CRISPR in the kitchen
Interesting fact: the document leaked from the Bavarian lab mentions in the last line an event organized in Garching, near Munich, on March 13-17, the CRISPR.kitchen retreat, where the “kit may be presented in demonstration”. Could this event have alerted the Bavarian authorities? CRISPR.kitchen aims to “imagine the future of gene editing, be inspired by scenarios, consult the manual for recipes, evaluations and recommendations”. During a first workshop in mid-March hosted by the very serious Institute for Technology Assessment and Systems Analysis (KIT-ITAS) at the Karlsruhe Institute of Technology, 20 transdisciplinary researchers selected by a call for projects congregated to listen to conferences by top-level experts in bioethics, CRISPR bioinformatics, GMO regulation, etc. The participants then imagined science-fictional scenarios and presented them to the university.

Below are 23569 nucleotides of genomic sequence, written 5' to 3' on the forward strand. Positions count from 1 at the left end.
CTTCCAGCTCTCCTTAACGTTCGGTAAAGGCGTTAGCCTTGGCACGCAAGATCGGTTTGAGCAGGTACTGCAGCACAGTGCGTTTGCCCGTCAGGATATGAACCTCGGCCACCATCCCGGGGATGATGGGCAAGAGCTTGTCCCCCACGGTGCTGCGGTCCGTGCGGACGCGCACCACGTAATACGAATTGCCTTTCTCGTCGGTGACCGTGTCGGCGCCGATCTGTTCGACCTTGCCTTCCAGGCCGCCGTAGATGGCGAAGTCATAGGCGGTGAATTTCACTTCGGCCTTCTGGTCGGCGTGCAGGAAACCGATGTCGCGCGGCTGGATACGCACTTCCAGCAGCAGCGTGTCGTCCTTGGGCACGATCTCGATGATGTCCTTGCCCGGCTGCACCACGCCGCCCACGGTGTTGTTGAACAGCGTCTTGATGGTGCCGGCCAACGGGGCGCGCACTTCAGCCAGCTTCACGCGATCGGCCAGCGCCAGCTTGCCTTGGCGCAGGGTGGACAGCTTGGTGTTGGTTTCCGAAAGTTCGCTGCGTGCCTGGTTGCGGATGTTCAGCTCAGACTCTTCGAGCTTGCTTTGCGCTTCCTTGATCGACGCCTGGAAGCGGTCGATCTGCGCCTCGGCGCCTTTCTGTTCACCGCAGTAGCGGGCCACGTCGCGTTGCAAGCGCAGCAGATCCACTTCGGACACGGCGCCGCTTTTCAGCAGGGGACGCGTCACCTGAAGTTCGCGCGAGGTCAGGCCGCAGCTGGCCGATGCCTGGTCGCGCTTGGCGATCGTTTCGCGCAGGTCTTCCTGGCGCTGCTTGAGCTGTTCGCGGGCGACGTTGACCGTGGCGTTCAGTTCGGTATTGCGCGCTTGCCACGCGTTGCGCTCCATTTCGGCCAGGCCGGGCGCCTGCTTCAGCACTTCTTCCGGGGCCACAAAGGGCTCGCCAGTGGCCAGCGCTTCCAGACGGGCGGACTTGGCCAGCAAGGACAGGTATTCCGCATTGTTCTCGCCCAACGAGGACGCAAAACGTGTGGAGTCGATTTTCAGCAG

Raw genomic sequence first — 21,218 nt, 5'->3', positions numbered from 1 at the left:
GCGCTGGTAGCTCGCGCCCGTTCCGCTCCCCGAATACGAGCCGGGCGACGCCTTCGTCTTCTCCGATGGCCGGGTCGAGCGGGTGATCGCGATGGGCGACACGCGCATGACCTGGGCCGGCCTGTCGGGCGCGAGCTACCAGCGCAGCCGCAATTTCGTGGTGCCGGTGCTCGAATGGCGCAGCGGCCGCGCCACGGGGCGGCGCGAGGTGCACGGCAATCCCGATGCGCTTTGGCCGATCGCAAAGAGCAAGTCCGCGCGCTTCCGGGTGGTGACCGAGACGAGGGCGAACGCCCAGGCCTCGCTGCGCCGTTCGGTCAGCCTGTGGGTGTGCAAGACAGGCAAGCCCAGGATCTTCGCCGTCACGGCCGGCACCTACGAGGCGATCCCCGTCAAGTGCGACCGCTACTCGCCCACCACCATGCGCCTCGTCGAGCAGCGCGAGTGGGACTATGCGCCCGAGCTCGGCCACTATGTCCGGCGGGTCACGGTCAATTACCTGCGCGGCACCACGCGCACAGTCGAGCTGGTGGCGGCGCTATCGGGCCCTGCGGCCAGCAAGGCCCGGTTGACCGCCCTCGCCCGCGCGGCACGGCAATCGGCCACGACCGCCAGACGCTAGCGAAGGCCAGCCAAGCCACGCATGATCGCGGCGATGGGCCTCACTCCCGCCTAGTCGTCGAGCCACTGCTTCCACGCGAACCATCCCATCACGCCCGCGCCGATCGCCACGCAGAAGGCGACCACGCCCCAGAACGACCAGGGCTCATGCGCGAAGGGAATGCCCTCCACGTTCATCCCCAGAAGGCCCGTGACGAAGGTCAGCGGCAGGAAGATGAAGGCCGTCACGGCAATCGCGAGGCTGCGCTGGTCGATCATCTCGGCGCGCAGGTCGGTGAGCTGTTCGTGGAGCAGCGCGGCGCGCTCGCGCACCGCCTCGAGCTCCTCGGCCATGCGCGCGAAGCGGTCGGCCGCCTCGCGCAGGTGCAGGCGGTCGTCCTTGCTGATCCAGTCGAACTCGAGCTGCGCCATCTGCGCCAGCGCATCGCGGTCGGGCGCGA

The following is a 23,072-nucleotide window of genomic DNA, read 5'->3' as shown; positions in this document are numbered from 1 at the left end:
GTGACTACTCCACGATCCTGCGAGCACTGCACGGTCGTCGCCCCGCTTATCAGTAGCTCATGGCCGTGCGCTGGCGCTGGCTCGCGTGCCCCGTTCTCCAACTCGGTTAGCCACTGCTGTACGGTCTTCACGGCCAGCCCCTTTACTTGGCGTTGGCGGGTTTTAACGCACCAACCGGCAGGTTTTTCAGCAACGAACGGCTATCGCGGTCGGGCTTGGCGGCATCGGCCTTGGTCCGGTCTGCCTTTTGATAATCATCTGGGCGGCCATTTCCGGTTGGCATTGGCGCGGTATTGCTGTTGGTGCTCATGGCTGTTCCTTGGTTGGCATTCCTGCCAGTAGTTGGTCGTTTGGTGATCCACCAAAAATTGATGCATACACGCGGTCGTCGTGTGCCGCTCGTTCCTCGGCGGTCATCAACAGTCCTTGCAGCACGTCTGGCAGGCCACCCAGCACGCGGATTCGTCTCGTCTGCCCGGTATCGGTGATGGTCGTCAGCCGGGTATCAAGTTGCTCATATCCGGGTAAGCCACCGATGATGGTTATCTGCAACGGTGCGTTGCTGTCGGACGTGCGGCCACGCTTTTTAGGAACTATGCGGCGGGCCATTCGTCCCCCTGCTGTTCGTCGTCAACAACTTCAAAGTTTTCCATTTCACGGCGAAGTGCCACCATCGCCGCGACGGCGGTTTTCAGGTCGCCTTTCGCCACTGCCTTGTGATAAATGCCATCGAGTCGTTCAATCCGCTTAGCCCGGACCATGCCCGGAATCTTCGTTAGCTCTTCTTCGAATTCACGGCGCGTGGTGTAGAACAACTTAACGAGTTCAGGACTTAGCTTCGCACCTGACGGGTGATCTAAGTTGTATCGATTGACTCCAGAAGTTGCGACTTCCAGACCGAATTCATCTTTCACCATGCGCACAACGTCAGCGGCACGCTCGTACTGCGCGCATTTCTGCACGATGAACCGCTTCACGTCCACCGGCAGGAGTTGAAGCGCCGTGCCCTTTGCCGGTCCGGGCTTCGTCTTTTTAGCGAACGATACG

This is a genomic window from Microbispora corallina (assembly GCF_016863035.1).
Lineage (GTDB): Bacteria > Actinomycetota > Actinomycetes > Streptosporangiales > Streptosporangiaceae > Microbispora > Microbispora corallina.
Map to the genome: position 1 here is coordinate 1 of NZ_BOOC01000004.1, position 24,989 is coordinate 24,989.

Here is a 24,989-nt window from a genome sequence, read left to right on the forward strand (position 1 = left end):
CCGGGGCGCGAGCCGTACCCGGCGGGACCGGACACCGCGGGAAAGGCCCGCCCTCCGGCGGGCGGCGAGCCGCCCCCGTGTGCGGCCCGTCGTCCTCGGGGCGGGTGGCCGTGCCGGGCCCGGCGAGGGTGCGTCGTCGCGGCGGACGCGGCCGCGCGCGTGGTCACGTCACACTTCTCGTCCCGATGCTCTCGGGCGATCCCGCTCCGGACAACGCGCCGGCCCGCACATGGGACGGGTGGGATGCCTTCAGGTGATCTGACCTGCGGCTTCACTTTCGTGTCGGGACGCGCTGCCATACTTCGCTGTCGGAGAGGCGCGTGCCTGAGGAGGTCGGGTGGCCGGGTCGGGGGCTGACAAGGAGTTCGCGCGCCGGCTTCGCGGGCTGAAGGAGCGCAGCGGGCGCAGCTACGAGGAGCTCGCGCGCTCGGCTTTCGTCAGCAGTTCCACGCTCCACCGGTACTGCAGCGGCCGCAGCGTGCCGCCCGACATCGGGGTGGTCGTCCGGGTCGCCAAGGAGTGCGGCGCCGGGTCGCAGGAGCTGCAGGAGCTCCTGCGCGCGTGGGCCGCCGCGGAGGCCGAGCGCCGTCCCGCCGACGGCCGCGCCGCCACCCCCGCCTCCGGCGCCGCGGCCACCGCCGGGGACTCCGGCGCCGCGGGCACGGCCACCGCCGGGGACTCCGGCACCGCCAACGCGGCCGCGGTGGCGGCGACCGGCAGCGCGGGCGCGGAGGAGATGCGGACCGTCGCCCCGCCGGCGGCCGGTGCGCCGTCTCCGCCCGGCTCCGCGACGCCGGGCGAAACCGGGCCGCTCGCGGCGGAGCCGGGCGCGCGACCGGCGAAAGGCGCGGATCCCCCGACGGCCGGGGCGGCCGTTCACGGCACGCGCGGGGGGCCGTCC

— Desktop Genetics (@DesktopGenetics) March 15, 2017
During the meetings, the group discussed legal issues regarding genome editing with an official from the federal government and representatives of Bavaria. To do so, the CRISPR.kitchen team had ordered The Odin’s CRISPR-Cas9 kit online and exhibited it without removing it from the box. They didn’t expect that the authorities would respond unilaterally. A few days after the workshop, CRISPR.kitchen was informed that the same individuals who had come to discuss legal issues had officially stated that their own kit was contaminated.
— Georg Tremmel (@trembl) March 16, 2017
The DIYbio community gets involved